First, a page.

Lying Without Consequence: “Trump’s top economic adviser says deficit ‘is coming down rapidly,’ contradicting virtually all available data”

by Bob Schwartz

Diogenes Searching for an Honest Man in the Trump Administration


Lying is Trump’s practice and the policy of his administration, even about the most significant public questions. But that is the not biggest issue.

The biggest issue is that there is no consequence for the lies. When the nation’s top economist completely misrepresents the state of the economy—in spite of all evidence to the contrary—nothing happens to him. Or to his boss. In fact, it seems that the best qualification for a job in the administration—and for keeping on Trump’s good side—is to be the biggest possible liar.

Washington Post:

President Trump’s top economic adviser said Friday that the federal deficit is “coming down rapidly,” contradicting estimates by nonpartisan analysts, Congress’s official scorekeeper and a branch of the White House.

Larry Kudlow, director of the White House’s National Economic Council, said on Fox Business that stronger economic growth was creating enough new tax revenue to bring down the deficit.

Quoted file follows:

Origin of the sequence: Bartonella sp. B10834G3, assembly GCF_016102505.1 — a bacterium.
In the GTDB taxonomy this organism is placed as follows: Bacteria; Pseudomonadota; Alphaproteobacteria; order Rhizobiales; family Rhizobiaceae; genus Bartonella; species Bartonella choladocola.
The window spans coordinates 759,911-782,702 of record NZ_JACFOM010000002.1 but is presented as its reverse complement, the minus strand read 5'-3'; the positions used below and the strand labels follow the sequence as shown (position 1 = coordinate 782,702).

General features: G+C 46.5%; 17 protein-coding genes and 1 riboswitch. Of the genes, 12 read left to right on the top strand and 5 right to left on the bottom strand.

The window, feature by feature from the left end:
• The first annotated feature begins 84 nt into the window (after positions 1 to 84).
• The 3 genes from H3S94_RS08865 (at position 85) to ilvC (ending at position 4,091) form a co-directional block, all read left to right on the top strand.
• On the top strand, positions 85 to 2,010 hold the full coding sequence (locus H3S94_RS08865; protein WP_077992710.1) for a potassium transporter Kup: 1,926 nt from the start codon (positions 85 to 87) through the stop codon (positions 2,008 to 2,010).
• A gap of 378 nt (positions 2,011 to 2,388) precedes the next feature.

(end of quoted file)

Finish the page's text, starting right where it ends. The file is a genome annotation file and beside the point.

“The deficit — which was one of the other criticisms [of the GOP tax law] — is coming down, and it’s coming down rapidly,” Kudlow said. “It’s throwing up enormous amounts of new tax revenue.”

@larry_kudlow: “The deficit… is coming down, and it’s coming down rapidly. Growth solves a lot of problems.”
— FOX Business (@FoxBusiness) June 29, 2018

It’s hard to know where Kudlow is getting his numbers. The deficit from January through April was $161 billion, according to Treasury, up from $135 billion at the same point last year. And it will deteriorate further from here, since the Treasury collects a large amount of tax revenue during April when taxes are due for most Americans….

Commenting specifically on the 2017 tax law, the CBO said it would increase deficits by $1.27 trillion over the next decade, even when including the positive effects of the law on the economy.  Annual deficits require the government to borrow money to finance its operations, adding debt. The CBO estimates that the amount of debt the United States will have in a decade will equal almost the total size of the economy.

Official White House data suggest deficits are increasing, too. The White House’s Office of Management and Budget says the deficit is rising from $665 billion in 2017 to $832 billion in 2018, and will approach $1 trillion annually in 2019.

“Deficits are not going down. They are going up,” said Marc Goldwein, senior vice president of the Committee for a Responsible Federal Budget, a nonpartisan think tank that advocates for budget discipline.